For every outfit that appears in a fight sequence, “we create an action version of it,” Benach says, singing the praises of her cutter and fitter, who got her through the tricky double costuming. “We print the same [pattern] onto a stretch fabric and make a version where they can kick and jump and dance and do everything they need to do. It’s actually very complicated, that part.” For the gold leather jumpsuit Harley wears in the final showdown, “we inserted all of these gussets and all of these stretch pieces [in] the same gold print,” she says. “So you can’t see it in motion, but there’s all these pieces — behind her knees and all those places where you need to be able to bend.”
“Because we were having so much fun with our female superheroes, we needed for our male superhero to be balanced and be having as much fun as well,” says Benach. Enter Ewan McGregor’s Roman Sionis (a.k.a. Black Mask), a sadistic crime lord, flashy nightclub owner, and high-functioning narcissist. In his namesake Black Mask Club, he appears wearing opulent suiting in rich velvets and brocades, to make sure he would pop even in the dimly lit club and to keep him looking “over-the-top but aspirational — in a good way,” Benach says.
Sionis’ extravagant blazers aren’t his only style luxury: Benach and her team designed a logo for him and had all his handkerchiefs and scarves monogrammed to perfection. “Everything is just as personalized as you could be, if you could make anything in the world [reflect] yourself,” she says. She took it to the next level with these pajamas, for which “we took a picture of Ewan’s face and then created a fabric pattern of his face into the pajamas,” she says. “Now do you see why I had so much fun making this movie?”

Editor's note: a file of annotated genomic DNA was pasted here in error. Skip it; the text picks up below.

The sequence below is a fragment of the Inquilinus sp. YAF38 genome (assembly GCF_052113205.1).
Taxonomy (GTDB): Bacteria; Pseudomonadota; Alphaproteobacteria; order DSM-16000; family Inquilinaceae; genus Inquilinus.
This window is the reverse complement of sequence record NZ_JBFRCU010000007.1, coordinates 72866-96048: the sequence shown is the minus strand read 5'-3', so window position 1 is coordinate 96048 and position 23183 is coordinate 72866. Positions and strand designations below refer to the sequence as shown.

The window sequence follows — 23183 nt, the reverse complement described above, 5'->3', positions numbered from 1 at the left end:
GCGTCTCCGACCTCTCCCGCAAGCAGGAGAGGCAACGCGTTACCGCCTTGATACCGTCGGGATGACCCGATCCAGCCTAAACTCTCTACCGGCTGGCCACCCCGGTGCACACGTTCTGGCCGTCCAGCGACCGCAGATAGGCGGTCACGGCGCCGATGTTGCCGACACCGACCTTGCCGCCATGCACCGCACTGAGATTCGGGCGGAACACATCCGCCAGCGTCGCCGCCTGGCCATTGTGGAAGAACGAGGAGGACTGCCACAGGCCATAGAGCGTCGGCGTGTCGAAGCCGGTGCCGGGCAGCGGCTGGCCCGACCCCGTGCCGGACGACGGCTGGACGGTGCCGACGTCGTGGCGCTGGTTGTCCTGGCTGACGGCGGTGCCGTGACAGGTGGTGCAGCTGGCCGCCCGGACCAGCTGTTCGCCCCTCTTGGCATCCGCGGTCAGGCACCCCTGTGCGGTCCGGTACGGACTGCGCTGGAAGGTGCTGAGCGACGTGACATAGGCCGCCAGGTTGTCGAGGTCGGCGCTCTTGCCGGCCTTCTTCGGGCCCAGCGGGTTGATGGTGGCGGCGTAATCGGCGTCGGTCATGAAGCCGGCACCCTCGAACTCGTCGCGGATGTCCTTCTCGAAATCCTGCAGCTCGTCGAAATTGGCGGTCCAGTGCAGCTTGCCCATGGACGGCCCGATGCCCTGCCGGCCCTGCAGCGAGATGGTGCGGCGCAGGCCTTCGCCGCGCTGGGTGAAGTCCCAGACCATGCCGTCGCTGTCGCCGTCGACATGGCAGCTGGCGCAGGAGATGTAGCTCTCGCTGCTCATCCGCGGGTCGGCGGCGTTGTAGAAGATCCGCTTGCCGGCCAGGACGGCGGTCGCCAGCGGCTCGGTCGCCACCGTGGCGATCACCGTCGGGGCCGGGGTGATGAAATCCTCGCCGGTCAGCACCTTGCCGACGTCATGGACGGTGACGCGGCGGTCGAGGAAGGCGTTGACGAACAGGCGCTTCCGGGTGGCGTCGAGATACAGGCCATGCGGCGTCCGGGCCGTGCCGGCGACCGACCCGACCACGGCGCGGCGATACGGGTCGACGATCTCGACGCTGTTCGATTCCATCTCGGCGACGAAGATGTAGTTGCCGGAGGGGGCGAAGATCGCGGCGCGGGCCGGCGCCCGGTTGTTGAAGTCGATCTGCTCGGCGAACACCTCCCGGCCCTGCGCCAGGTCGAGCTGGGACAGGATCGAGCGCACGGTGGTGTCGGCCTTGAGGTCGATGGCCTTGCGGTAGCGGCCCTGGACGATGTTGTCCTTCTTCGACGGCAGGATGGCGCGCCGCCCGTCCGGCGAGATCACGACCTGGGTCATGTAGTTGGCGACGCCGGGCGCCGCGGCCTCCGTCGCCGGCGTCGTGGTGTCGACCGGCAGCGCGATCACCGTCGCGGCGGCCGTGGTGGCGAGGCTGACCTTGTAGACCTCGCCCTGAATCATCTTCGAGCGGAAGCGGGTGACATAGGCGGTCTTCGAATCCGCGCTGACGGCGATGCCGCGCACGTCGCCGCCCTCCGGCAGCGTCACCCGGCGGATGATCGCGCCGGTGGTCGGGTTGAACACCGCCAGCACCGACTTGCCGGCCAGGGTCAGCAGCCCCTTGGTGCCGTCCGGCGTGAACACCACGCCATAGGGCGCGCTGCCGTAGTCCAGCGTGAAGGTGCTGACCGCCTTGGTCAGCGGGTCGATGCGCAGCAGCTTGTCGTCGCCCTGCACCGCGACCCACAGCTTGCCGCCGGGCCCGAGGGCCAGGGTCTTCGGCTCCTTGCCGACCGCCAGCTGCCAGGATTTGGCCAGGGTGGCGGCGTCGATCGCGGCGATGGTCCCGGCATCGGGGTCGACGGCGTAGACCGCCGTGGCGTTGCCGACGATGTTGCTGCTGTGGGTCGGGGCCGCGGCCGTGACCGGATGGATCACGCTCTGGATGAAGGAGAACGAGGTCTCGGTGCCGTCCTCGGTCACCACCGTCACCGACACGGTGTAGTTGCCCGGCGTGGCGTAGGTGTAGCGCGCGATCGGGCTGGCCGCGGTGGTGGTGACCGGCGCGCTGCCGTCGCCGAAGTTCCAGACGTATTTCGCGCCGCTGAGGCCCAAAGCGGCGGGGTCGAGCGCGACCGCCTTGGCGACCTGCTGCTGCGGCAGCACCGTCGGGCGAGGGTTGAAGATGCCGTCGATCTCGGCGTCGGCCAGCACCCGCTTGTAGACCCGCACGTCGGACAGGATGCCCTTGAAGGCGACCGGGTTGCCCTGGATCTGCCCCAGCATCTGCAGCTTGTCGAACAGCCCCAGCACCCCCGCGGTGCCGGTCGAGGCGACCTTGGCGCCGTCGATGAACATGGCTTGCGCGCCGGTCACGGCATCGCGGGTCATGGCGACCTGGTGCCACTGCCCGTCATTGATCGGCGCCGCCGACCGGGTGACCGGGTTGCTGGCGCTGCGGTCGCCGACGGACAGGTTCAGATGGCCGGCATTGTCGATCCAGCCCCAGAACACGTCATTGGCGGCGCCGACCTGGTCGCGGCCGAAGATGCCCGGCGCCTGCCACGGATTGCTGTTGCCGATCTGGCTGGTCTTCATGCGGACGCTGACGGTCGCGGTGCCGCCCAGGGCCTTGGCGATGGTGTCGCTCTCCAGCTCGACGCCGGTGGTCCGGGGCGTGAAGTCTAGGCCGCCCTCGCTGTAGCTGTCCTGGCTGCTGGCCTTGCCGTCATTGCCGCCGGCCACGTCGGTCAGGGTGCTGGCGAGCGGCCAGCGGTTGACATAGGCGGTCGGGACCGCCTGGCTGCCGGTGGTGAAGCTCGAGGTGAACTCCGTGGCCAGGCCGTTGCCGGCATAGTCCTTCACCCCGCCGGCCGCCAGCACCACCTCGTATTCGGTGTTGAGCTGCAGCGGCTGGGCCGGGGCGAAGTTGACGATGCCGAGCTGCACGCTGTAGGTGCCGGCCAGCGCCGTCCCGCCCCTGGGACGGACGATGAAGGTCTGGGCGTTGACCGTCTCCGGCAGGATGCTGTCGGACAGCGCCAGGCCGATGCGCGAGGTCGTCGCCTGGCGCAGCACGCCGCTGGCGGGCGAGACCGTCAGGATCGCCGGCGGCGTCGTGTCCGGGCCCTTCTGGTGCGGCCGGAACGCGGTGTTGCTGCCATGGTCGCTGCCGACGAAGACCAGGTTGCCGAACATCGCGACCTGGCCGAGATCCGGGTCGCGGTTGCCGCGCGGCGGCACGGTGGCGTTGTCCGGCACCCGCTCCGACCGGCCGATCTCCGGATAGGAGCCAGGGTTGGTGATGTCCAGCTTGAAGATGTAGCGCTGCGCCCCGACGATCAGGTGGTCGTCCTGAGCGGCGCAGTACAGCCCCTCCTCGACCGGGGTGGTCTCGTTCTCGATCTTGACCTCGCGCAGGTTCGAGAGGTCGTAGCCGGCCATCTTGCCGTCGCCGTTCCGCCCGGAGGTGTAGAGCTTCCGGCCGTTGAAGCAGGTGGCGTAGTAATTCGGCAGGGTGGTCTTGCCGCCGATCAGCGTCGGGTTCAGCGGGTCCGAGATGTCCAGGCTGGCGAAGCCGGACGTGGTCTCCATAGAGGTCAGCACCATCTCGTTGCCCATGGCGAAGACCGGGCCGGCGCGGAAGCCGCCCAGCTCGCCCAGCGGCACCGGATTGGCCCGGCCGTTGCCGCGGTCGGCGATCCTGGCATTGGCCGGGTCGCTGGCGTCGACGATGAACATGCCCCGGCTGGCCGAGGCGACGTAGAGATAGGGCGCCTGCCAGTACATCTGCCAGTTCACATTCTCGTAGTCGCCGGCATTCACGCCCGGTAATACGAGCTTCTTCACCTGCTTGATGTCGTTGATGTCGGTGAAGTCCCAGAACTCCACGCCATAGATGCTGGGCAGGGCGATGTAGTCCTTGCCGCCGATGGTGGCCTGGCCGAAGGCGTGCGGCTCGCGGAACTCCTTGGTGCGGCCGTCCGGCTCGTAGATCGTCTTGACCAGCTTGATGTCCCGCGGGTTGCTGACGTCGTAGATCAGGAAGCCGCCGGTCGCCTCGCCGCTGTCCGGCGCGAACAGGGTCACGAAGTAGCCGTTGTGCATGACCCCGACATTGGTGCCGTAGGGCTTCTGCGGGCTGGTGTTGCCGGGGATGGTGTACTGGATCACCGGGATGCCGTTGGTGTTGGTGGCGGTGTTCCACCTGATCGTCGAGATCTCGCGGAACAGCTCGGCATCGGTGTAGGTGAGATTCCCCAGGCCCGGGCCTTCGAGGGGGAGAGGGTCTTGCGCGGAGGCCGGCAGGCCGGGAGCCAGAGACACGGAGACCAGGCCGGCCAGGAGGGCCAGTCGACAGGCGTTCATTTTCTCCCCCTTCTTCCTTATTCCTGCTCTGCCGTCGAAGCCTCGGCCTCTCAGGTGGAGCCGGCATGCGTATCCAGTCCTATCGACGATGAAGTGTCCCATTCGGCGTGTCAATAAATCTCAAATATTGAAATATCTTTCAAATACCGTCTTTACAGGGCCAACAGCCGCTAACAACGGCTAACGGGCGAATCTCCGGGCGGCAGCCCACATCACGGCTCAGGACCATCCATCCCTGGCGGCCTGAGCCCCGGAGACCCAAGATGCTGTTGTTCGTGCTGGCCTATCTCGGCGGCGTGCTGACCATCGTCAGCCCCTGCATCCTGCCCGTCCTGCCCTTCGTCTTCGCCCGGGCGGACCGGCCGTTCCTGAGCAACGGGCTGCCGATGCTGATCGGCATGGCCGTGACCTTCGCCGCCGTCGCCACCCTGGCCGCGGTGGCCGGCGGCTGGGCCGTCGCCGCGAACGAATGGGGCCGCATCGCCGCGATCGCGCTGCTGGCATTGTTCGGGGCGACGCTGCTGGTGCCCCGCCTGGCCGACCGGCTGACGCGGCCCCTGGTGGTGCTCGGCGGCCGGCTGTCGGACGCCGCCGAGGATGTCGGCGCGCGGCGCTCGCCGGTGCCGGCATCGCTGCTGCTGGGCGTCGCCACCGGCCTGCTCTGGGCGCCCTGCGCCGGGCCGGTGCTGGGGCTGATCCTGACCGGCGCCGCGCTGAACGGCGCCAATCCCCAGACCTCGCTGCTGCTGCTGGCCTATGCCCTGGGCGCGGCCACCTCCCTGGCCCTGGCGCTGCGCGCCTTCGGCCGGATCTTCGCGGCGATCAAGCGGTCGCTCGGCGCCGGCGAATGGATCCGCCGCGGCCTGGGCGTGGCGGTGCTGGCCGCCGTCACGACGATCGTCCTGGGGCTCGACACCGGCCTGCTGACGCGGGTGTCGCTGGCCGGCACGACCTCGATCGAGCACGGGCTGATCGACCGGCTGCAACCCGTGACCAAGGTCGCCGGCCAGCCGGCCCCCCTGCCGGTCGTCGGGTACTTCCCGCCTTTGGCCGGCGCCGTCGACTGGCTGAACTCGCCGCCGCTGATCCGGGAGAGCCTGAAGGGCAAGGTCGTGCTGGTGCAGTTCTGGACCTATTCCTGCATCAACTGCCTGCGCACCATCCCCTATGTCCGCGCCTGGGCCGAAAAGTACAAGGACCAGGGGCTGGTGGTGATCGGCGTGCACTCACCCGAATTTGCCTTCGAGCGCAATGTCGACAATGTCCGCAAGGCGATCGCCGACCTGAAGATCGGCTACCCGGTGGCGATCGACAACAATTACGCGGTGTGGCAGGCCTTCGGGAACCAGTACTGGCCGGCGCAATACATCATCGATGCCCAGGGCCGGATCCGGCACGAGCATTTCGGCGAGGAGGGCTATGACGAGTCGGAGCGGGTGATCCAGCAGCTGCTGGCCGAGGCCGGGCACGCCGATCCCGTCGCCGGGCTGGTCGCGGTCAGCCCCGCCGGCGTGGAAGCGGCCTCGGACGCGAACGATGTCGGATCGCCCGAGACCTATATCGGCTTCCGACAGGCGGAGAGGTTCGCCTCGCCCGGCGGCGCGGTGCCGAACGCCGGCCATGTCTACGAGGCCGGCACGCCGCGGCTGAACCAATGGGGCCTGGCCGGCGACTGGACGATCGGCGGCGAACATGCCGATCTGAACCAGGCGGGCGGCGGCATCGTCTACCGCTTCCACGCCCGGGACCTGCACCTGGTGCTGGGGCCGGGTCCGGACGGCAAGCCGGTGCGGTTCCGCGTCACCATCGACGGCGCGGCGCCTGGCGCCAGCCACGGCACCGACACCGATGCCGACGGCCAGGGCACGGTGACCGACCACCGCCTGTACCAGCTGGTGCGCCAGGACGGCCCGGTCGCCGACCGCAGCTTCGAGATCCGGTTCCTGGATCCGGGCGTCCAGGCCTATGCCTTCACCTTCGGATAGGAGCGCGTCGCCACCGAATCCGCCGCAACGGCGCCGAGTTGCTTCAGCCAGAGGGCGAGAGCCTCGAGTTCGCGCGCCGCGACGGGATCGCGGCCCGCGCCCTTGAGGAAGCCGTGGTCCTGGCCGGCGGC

Jumpsuits are a girl's best friend
For an elaborate dream sequence recalling Marilyn Monroe’s performance of “Diamonds Are a Girl’s Best Friend” from Howard Hawks’ Gentlemen Prefer Blondes, Benach needed to Harley-ify the iconic bright pink sheath dress William Travilla made for the 1953 film. “I couldn’t imagine Harley in some long gown,” the designer says, but she struggled at first with how to both reference the original and reflect the character she was dressing. Then, “I was in the Western Costume Research Library, and I was looking at all these amazing vintage gowns from around the era, and I was looking for ideas, and I was like, ‘This! Is! So! Simple!’” Benach recalls, laughing. “It should be exactly the same, but turn it into pants. So jumpsuit it is!”
High sparkle, like in this “party jacket” and the makeup it inspired, was “part of the ethos and the tone of what we wanted to portray,” Benach says.
“Harley is like a magpie — if it’s shiny, she’s going to like it,” adds Robbie. “So there's a lot of shiny looks and fun things and candy necklaces and sequins and this and that. Harley’s look was like a sensory overload, which I think is appealing.”
Birds of Prey is in theaters now.